One of the methods used to treat a tumor is to focus ultrasound waves to heat cancer cells to 60C - destroying them and leaving healthy tissue largely unharmed.
But to use the technique to treat liver tumors presents a major problem because the organ shifts back and forth during breathing. This increases the risk that the ultrasound beam path misses the cancer cells and instead heats the surrounding healthy tissue too strongly.
For this reason, researchers have only applied this method to patients under general anesthesia. To treat a tumor with ultrasound, a medical ventilator is paused for a few seconds so that the patient remains absolutely still.
To solve this problem, European researchers working on the so-called FUSIMO (Focused UltraSound In Moving Organs) project are developing a system that tracks the movement of the liver during surgery using MRI data and then applies the beam of ultrasound at the appropriate time to treat tumors in it.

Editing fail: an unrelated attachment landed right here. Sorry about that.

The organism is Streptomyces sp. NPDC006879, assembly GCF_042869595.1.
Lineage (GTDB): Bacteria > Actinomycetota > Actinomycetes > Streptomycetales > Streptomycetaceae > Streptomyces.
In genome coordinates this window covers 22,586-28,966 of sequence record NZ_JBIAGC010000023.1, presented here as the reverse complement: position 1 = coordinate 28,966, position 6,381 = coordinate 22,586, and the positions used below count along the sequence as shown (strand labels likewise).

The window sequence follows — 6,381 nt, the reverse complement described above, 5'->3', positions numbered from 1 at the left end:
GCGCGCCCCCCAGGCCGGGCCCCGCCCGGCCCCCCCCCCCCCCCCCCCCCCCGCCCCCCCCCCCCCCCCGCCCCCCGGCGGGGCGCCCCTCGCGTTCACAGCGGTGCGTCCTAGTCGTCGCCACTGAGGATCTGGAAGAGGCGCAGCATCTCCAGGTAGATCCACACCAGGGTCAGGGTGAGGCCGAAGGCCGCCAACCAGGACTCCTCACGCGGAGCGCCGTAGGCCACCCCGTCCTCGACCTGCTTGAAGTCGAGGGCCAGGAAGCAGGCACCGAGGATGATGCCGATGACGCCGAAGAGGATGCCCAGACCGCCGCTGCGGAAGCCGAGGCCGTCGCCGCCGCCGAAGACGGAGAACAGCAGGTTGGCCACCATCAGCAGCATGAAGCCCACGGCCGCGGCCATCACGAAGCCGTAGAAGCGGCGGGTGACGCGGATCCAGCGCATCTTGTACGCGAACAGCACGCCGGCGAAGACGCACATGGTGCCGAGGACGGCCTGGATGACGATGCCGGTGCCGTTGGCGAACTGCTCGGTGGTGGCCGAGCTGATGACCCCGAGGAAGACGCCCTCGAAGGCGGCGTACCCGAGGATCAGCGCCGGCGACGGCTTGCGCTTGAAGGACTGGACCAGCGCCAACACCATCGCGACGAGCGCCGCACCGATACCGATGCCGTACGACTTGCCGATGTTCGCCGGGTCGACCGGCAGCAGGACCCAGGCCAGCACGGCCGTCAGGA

In principle, the procedure could be applied to other abdominal organs that move with breathing and which are difficult to target with the ultrasound beam path such as the stomach, kidneys, and duodenum.
The FUSIMO project began in 2011 and has been funded for three years with 4.7m Euros. Eleven institutions from nine countries are involved. The project is coordinated by the Fraunhofer Institute for Medical Image Computing MEVIS (Bremen, Germany).
More details can be found on the FUSIMO web site here.
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-- Dave Wilson, Senior Editor, Vision Systems Design